3. Hiring – Video is an excellent way to attract new talent in your recruitment strategy. Millennials and Generation Z are drawn to video content. A snappy video showcasing things such as a day-in-the-life, what your company offers, employee interviews, and company culture, is a great way to get new hires excited to work for you. Read our case study ‘Driving Instant Results with Video Advertising for Exact‘ to find out how we used video advertising to promote Exact as an employer in NL and increase candidate submissions.
  4. Announcements – How many people really read their company newsletter or a press release? Most people hit delete and move on. Video can turn blasé press releases and internal newsletters about company events and important announcements into engaging news pieces. Viewers can get the gist of your message without being bored to tears. If you have something important to get across, a brief video outlining those points might just do the trick and get your employees and potential consumers to tune in, instead of tune out.
  5. Social Media – Video enables brands to engage a wider audience than ever before with the popularity of live video streaming on channels such as Facebook, Youtube, and Instagram. Currently, the opportunity to monetize live video is in the works, but with the help of paid ads on social channels, video content can reach relevant audiences quickly. There is little need to build a viewer base from the ground up for video marketing because large platforms such as Facebook have these users already in place. Successfully engaging viewers via social media can help drive traffic and build brand loyalty.

Incorporating video strategies into the marketing mix can help brands convey their vision, promote hiring drives, and share announcements with the potential for extensive reach and increased engagement. It can complement existing marketing initiatives by giving users the ability to access important information quickly, and cement brand loyalty by tapping into video’s massive social media appeal.

NMPi #1 Elite Media Agency!

We are thrilled to announce that NMPi has topped the UK’s Elite Media Agencies poll in this years Drum Digital Census.

The census evaluates agencies based on their achievements across financial performance and client satisfaction. We are honored to be recognized not only for our growth over the past year, but more importantly by our clients who have supported us and believe in the work we deliver.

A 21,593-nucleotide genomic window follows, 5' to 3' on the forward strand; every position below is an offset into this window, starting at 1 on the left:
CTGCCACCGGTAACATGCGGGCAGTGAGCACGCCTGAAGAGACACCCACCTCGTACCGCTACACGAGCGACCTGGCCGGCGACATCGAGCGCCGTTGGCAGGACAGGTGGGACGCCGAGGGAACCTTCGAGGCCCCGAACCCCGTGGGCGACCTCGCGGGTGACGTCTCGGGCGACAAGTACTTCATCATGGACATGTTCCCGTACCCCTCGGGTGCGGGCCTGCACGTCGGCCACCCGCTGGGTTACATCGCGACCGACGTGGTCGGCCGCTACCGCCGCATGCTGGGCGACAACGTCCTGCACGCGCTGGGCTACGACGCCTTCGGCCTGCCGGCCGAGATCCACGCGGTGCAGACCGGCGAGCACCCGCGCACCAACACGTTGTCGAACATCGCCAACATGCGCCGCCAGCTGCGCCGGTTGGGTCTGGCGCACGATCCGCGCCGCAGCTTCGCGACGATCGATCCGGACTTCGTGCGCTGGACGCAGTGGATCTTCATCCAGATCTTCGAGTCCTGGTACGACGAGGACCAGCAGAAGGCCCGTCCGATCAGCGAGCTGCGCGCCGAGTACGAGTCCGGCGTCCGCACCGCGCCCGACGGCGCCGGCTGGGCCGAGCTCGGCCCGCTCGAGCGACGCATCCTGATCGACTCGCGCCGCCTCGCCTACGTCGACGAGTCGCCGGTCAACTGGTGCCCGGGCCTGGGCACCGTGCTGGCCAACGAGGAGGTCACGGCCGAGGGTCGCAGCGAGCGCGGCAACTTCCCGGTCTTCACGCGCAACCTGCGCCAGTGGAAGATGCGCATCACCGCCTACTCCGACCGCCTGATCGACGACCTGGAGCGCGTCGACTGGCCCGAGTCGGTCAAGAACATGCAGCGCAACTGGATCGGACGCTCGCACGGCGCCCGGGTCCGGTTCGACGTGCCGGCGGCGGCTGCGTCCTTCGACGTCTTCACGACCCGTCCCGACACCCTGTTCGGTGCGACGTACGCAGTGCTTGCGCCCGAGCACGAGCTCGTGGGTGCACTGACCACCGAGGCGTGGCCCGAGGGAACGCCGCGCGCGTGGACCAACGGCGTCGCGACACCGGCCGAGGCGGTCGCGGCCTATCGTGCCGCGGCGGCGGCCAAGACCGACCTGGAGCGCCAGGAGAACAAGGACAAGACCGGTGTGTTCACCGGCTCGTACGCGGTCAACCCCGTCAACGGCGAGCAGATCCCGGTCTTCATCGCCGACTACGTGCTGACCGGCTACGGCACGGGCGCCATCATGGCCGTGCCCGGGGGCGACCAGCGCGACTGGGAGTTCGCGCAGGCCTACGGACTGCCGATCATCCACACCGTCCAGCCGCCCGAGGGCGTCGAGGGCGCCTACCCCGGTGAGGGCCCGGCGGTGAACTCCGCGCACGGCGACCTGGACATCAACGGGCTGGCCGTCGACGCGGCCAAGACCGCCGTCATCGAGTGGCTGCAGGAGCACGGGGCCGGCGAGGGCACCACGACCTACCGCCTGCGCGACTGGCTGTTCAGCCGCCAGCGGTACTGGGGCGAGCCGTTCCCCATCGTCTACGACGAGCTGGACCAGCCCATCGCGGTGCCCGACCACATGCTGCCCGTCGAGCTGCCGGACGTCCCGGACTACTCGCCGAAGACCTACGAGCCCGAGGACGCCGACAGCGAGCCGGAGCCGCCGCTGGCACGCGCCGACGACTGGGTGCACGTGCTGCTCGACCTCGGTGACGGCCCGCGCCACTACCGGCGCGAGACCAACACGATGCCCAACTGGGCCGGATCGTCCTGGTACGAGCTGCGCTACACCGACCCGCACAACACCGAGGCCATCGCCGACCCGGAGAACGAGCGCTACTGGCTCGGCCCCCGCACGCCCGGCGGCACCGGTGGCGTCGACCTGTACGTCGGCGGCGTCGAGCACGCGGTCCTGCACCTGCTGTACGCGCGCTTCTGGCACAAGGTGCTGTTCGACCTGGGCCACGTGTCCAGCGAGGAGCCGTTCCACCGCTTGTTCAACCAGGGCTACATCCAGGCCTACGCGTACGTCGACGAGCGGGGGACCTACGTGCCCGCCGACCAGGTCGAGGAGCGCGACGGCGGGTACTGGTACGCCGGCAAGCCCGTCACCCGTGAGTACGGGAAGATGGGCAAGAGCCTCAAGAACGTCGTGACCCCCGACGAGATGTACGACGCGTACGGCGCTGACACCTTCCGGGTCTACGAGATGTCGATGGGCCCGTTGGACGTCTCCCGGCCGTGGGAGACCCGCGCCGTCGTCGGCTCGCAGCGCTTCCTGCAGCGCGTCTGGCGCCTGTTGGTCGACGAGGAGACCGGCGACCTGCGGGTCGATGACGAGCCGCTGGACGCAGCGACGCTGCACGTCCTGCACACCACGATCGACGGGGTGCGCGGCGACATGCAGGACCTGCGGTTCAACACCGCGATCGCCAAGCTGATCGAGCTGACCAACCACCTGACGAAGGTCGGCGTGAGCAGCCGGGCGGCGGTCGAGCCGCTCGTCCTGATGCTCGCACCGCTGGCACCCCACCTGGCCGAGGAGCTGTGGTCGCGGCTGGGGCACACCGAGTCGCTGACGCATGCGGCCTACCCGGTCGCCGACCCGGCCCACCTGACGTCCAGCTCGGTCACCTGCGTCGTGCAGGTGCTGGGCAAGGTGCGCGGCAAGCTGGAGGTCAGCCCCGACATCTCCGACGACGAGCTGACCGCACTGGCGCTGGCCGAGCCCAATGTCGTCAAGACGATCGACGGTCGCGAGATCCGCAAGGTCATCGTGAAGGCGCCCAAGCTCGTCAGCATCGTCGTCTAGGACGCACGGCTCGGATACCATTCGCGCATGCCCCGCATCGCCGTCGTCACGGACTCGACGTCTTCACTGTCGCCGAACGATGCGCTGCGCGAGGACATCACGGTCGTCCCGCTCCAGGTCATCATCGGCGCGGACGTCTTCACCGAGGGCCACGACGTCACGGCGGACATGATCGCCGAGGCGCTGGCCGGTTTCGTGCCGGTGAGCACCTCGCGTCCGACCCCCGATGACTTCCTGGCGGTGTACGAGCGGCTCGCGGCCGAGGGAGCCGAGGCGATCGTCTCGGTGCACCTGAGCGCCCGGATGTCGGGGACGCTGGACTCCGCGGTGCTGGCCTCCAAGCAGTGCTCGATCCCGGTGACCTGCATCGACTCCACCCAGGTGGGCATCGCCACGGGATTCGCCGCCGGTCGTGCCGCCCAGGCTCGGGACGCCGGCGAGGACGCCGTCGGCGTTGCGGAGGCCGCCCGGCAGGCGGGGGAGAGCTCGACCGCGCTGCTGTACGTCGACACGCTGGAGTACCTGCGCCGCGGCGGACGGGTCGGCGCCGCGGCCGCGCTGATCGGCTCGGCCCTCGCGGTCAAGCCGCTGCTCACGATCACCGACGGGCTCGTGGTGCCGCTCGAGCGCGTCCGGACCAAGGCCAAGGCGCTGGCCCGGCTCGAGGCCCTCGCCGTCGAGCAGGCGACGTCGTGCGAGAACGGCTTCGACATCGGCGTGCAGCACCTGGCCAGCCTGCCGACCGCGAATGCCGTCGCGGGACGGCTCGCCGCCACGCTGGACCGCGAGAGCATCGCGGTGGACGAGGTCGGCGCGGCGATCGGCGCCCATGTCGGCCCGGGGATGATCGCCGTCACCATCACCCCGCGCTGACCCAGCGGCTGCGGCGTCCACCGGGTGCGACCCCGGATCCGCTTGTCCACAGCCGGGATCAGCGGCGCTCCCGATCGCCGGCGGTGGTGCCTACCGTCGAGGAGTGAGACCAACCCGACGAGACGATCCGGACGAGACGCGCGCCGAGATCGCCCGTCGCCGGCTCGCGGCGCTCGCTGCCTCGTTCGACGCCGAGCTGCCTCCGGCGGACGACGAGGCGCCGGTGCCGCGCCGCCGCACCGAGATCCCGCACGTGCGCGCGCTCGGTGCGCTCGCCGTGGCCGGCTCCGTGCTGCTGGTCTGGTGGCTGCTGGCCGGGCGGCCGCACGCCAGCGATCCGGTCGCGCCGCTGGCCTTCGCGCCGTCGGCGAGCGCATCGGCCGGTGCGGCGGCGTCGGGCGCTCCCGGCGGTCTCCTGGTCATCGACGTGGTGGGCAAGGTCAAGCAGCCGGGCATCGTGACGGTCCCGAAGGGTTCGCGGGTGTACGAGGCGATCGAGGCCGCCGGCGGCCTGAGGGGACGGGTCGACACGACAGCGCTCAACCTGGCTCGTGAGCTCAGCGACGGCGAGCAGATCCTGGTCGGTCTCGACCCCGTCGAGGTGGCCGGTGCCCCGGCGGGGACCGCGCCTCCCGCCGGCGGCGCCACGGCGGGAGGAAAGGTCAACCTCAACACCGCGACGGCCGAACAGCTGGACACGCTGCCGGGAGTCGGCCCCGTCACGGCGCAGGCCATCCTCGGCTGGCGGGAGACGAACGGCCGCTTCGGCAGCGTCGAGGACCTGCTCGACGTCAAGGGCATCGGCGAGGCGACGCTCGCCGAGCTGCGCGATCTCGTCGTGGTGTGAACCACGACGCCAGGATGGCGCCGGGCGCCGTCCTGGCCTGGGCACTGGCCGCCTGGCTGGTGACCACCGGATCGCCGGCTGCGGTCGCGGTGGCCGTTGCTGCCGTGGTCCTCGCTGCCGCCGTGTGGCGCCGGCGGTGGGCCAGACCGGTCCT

This couldn’t have been achieved without our clients as well as our talented staff, so thank you to everyone who has been a part of this great success.

Managing Director from the London office, Luke Judge, expressed his excitement at the news, “This is a real testament to the excellent work done by the NMPi team. Over the next year we are going to continue to grow and push the limits in digital innovation. We will be better than ever, and will continue to maximise performance for our clients.”

Pinterest Play? Instagram Takes Steps Towards Shoppable Ads

Instagram waded into the shoppable ads arena when it trialled its version of the popular ‘buy now’ button with twenty US brands. The social photo sharing platform has taken steps to close the gap between browsing and shopping by allowing users to learn more about products from within their app, and then purchase them seamlessly. If this sounds eerily like Pinterest, you may be onto something.

Instagram recently ran afoul of Snapchat when it was accused of copying Snapchat Stories with its Instagram Stories.  After several failed attempts to purchase the platform, Mark Zuckerberg did the next best thing, copied Snapchat’s most coveted feature, Stories, on Facebook-owned Instagram as Instagram Stories.

Instagram is ready to play copycat again with its venture into Shoppable Ads. It set about testing posts with select brands in the US to allow users to learn more about the products they see before buying them. Instagram presents the user with a ‘tap to view’ icon at the bottom left of each photo which expands tags for up to five products. The tags contain the details and cost of the items but don’t immediately appear, users must hover over the ‘tap to view’ indicator to see a featured item. Users can then scroll through the products shown and decide to purchase from within the app.